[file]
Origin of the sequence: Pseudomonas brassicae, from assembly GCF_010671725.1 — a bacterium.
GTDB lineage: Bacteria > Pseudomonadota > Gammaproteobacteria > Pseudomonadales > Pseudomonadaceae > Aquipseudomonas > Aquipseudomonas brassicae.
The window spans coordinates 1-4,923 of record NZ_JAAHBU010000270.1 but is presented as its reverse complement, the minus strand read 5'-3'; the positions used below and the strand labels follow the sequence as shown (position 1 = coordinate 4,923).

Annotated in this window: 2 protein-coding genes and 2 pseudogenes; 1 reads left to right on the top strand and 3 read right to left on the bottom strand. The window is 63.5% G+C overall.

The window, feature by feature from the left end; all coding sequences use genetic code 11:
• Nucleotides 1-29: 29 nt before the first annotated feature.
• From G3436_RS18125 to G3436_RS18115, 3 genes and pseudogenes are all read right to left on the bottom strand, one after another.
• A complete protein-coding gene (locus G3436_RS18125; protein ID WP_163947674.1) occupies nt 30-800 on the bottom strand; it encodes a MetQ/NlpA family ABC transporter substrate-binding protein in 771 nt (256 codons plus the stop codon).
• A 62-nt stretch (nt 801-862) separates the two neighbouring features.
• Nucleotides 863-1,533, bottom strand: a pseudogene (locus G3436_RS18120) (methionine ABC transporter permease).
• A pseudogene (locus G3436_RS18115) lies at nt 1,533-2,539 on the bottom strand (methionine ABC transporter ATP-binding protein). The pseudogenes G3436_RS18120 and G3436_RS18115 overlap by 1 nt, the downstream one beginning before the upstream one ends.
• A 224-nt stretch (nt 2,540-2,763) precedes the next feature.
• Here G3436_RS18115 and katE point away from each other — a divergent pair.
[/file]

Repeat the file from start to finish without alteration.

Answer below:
Origin of the sequence: Pseudomonas brassicae, from assembly GCF_010671725.1 — a bacterium.
GTDB lineage: Bacteria > Pseudomonadota > Gammaproteobacteria > Pseudomonadales > Pseudomonadaceae > Aquipseudomonas > Aquipseudomonas brassicae.
The window spans coordinates 1-4,923 of record NZ_JAAHBU010000270.1 but is presented as its reverse complement, the minus strand read 5'-3'; the positions used below and the strand labels follow the sequence as shown (position 1 = coordinate 4,923).

Annotated in this window: 2 protein-coding genes and 2 pseudogenes; 1 reads left to right on the top strand and 3 read right to left on the bottom strand. The window is 63.5% G+C overall.

The window, feature by feature from the left end; all coding sequences use genetic code 11:
• Nucleotides 1-29: 29 nt before the first annotated feature.
• From G3436_RS18125 to G3436_RS18115, 3 genes and pseudogenes are all read right to left on the bottom strand, one after another.
• A complete protein-coding gene (locus G3436_RS18125; protein ID WP_163947674.1) occupies nt 30-800 on the bottom strand; it encodes a MetQ/NlpA family ABC transporter substrate-binding protein in 771 nt (256 codons plus the stop codon).
• A 62-nt stretch (nt 801-862) separates the two neighbouring features.
• Nucleotides 863-1,533, bottom strand: a pseudogene (locus G3436_RS18120) (methionine ABC transporter permease).
• A pseudogene (locus G3436_RS18115) lies at nt 1,533-2,539 on the bottom strand (methionine ABC transporter ATP-binding protein). The pseudogenes G3436_RS18120 and G3436_RS18115 overlap by 1 nt, the downstream one beginning before the upstream one ends.
• A 224-nt stretch (nt 2,540-2,763) precedes the next feature.
• Here G3436_RS18115 and katE point away from each other — a divergent pair.